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Mario Pankov 15th May 2019 06:38 AM


Originally Posted by 3wayaddict (
How do you think the shape of the midrange chamber will work as diffuser?

The irregular surface creates a diffuser for the soundwave from the back of the cone. in theory, it should scatter it and thus greatly reduce standing wave modes inside the chamber. There are other projects on here that have used this approach and Kharma did try to add internal diffusing planes to scatter the backwave and diffuse it. There is an even better solution but you figure it out yourself :)

3wayaddict 15th May 2019 01:36 PM

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Well, putting more braces in is gonna be difficult but there really isn't much bracing to be added in the first place. They are braced quite well.

It's a fully active tri-amp system with digital crossovers and DSP. The amps are Hypex FA123s which have all this in them. The bass enclosure is a sealed box of 58 L which is the perfect volume for these woofers in an active application because in simulation at 44 Hz the F3 is still as low as these woofers will go in a sealed enclosure of practically any volume but the excursion curve stays flat under 30 Hz which allows to extend the frequency response quite far down with the DSP without the fear of reaching Xmax quickly. In my current enclosures, which also have 58 L bass chambers. I got them to go flat to an F3 of 18 Hz and they can still get louder than one would ever want to play them.
About the woofers, they are two SB-Acoustics Satori WO24P-8s wired in parallel. The midrange is a SB-Acoustics Satori MR16P-4 and the tweeter a TW29B-B.

I have slightly improved the diffuser again. Instead of just square cubes, I made al their sides slanted and all in opposite direction to the one that's on the other side. This makes the entire thing even more irregular. It's a really messy and random shape now.

I know theoretically the perfect diffuser is the exponential absorber found in Lawrence Dickie's speakers and the ones that followed his methods (Bowers & Wilkins Nautilus and 800 series and Vivid Audio speakers) though this is gonna be difficult to replicate to the point where it really effective and though I can't really judge because the resulting sound obviously depends on a lot more. But I think I didn't find the soundstage of those speakers to be quite as great as I like. I think this comes down mainly to the volume of those exponential absorbers. Volume in the Bowers & Wilkins "head" and Vivid Audio tubes is quite restricted, restricting the breath of the midrange.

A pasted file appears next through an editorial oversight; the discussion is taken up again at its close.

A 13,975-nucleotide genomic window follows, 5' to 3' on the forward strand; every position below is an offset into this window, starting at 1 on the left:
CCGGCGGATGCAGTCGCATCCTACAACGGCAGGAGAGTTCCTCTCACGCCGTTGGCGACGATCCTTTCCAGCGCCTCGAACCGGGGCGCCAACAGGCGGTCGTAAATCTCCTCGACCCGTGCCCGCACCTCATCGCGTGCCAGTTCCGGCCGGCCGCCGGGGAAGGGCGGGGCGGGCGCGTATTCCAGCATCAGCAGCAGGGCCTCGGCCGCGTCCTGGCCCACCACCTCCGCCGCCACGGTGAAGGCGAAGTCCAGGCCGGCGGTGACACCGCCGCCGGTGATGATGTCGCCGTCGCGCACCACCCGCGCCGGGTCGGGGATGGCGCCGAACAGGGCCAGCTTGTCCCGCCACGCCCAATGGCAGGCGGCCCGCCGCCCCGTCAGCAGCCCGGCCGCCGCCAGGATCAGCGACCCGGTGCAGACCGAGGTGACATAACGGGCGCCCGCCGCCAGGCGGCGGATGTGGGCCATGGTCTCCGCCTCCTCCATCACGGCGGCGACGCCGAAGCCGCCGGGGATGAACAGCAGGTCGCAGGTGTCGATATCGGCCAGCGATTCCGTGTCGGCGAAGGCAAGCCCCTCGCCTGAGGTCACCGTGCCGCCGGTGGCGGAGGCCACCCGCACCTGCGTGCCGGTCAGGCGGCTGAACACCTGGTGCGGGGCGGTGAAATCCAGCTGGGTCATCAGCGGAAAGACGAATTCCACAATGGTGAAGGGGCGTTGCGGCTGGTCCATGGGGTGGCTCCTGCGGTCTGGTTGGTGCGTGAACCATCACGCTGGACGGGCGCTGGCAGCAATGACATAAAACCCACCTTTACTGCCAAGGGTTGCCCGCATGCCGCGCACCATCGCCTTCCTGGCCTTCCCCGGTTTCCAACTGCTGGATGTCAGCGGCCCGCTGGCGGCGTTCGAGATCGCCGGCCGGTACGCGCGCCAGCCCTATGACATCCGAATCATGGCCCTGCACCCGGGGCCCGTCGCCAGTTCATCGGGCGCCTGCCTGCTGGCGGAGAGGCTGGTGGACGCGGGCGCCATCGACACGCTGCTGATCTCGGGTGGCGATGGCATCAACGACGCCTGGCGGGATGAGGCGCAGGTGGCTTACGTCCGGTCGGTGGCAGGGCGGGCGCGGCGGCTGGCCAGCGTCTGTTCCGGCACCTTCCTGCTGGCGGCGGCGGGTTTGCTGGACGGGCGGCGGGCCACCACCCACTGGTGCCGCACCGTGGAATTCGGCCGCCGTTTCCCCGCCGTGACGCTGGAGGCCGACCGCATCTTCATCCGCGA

ICG 15th May 2019 04:09 PM

The different angles do indeed help scatter the reflections more, that's a good approach. However, round/semi-round bumps or completely irregular cuts are even more effective.

You are investing a lot of effort in the enclosures but why aren't you using any constructive method to avoid or reduce the vertical/length resonance in the bass compartment?

3wayaddict 15th May 2019 05:44 PM

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Hmm, good point. Maybe I should split the bass enclosure in two segments, one for each woofer.
Though the woofers will be quite far apart in separate chambers. I think this could make for some phase and timing problems since the lower woofer is much further away from the ear.

3wayaddict 15th May 2019 05:58 PM

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Actually this would be a better implementation of splitting the enclosure in two equal section. Placing the upper woofer on the bottom of the upper section and the lower woofer on the top of the bottom section. This way the will be much closer together. The centre is much further down though. The centre of the two woofers is about 61,5 cm away from the middle of the midrange. 44,2 cm from the middle of the tweeter. Will this be big problem for imaging and phase at a crossover frequency of 300 Hz?

tmuikku 15th May 2019 06:49 PM

You could stairstep the divider to get both drivers up in the cabinet. split the divider in half and add vertical panel in the middle.

ICG 15th May 2019 07:20 PM

I like the look of the two bass drivers on the upper end much better. A divider with a step is possible but introduces resonances/standing waves at two instead of one frequency. Two separate volumes also means two ports (if it will be a BR speaker).

To fight the standing waves, you could alternatively also implement internal absorbers, either in a compartment in the bottom or with tube absorbers. Both take up space/volume, so you have to plan ahead for that.

LineSource 15th May 2019 07:27 PM

Have you CAD designed a reference cabinet using plywood flat-panels + multi-hole panel braces + Dickie midrange + baffle with 2"-3" radius edge rounds?

3wayaddict 15th May 2019 07:32 PM

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As I said earlier, it's a completely sealed system. I actually have quite some excess volume in the bass cabinets, which I now have cut of with a simple plate.
I've slightly reworked the bracing. Instead of just that skinny beam along the side walls, there is now an entire vertical brac structure which both increases the stiffness in the width and mainly vertical stiffness. The top and bottom are now connected all the by the braces.

I would also like to have both woofers on top for both sonic and aesthetic reasons (the woofers in the middle actually look even worse than I imagined) and I was also thinking about separating the chamber vertically but I'm also afraid that might bring some standing waves back with it because of the length of the chambers.

tmuikku 15th May 2019 08:32 PM

Build a simple prototype and see if the amount of fiberfill you are going to put in can defeat any standing waves in the passband. Filling in the middle would reduce the lowest standing wave most. Aesthetics is a important thing.

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